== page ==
Parshat Bamidbar: Coming to our Census (especially in the desert)

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Diamond in Sand
29 May 2008
Arts & Media

Skin blistered, ignorance bliss

Throat parched, humor dry

Eyes tearing, heart torn

Feet dragging, mind drugged

Lips chapped, nerves charred


Reach out with bloodied hands

For that self-aggrandized image

Blown-up like a surveillance shot

Only to realize that it’s a mirage

Fading with every step taken closer

To nothing dressed in cellophane


(Things blown-up always seem to explode)


Read the fading sign in neon diner letters:

Wel ome to the Wilder es  & Des rt


(“Don’t worry,” they tell you. “Letters can always be replaced.”)


The Wilderness, where we convince ourselves

That everything in life is a wildflower and

Gardeners don’t exist at all and neither do gardens,

Where wildfires are all the rage and we love

Every sizzling lick its forked tongue bestows, every

Flaming cackle of its burning dispassion. Wild-

Fire: the coldest, most heartless fire known to fuel,

Colder yet for it really should be hot, warm



The Desert, where when we look at a body we

Don’t see a soul, look at a challenge and not

See a solution, listen politely to a question and

Not hear a plea, touch purity and still not feel



Here we are, after Eden & Genesis, after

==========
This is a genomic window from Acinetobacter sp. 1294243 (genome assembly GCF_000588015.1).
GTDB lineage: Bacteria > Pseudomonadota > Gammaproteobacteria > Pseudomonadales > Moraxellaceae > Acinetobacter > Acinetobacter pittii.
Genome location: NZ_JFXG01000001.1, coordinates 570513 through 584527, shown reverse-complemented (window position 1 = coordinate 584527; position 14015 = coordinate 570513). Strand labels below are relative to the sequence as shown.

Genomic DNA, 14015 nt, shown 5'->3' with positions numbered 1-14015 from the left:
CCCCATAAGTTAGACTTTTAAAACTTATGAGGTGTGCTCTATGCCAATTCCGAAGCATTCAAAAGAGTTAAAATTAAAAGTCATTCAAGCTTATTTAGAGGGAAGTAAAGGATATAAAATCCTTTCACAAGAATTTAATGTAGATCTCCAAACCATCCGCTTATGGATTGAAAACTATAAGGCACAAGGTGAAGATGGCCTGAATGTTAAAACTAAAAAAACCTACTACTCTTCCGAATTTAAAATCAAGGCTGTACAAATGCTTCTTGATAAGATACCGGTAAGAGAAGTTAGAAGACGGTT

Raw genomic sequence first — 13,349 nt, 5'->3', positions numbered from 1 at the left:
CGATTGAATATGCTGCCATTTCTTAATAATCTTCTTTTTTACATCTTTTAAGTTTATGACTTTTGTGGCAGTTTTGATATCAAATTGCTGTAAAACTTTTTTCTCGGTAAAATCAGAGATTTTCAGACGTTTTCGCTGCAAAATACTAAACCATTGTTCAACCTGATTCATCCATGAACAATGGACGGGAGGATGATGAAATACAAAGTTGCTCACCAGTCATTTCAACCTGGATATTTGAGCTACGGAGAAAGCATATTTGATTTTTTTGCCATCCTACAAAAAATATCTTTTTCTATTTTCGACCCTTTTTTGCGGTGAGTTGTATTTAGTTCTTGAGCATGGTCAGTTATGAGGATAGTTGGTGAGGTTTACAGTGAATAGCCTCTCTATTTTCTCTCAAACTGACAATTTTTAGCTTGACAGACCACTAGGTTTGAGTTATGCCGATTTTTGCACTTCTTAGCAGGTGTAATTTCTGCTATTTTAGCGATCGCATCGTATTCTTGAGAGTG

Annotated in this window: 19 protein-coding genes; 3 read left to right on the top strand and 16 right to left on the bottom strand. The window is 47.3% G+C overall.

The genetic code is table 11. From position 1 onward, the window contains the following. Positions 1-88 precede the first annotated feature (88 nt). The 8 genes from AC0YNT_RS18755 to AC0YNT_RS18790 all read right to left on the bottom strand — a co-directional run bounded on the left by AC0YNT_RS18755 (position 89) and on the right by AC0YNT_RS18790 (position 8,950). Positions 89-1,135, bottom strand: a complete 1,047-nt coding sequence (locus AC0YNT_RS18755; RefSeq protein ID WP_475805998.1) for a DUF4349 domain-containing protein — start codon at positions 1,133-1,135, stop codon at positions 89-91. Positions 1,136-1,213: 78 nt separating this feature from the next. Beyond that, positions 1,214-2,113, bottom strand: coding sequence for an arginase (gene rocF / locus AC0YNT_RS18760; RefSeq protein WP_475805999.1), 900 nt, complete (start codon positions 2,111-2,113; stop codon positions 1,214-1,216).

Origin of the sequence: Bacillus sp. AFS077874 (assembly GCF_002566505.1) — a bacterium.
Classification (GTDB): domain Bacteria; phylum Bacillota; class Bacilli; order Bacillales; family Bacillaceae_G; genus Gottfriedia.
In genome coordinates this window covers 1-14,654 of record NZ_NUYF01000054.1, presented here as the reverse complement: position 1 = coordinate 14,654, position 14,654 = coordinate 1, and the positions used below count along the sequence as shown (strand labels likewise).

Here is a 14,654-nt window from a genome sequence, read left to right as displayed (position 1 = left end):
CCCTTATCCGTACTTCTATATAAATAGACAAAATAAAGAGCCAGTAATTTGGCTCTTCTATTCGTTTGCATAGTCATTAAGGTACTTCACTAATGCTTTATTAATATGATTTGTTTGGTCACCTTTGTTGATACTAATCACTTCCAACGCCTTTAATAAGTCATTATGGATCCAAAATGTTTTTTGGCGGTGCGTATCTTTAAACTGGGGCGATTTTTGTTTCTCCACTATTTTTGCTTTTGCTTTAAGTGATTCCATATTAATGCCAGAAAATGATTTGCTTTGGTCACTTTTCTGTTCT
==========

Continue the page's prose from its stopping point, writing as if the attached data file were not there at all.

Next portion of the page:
Egypt & Exodus, even after Mt. Sinai and

What Greek and Latin translate as Leviticus

But what Hebrew knows as coming close,

When He called to Moshe…


After all we’ve gone through, still here we are

In the Wilderness, the Desert, wild, deserted




How to breathe in an asphyxiated world?

How to touch life in a place that’s dead?

How to remain focused in a wilderness?


Take a census of the

Entire congregation of

The Children of Israel


Come to our census

(And consensus):

Take the sum, the sum of the



Count each individual, the quantity

And they shall become the quality


Counting diamonds:

Each one of us a priceless diamond, a clear soul,

Counted because each one of us counts, matters most,

And when we realize we are diamonds, even the thickest

Blackest rough cannot hide our glimmer, glitter, radiance

Brilliance –


Even the most depressing wilderness cannot depress us


We may be a diamond in the rough, a body in a soul

But when the diamond is realized, polished

Even the rough begins to shine


We have opened another book, in the desert,

The Talmud calls it the book of “counting”

(You don’t want to cook these books, believe

Me, but you may want to gobble them up)

An account book, where every detail is tallied

For every detail, every individual helps us get

From where we are to where we are going to be.


Up ahead in the not-so-distance read the sign in vibrant

Holy letters –


Welcome to the Promised Land

Mendel Jacobson is a writer, poet and journalist living in Brooklyn. His weekly poetry can be seen at

The words of this author reflect his/her own opinions and do not necessarily represent the official position of the Orthodox Union.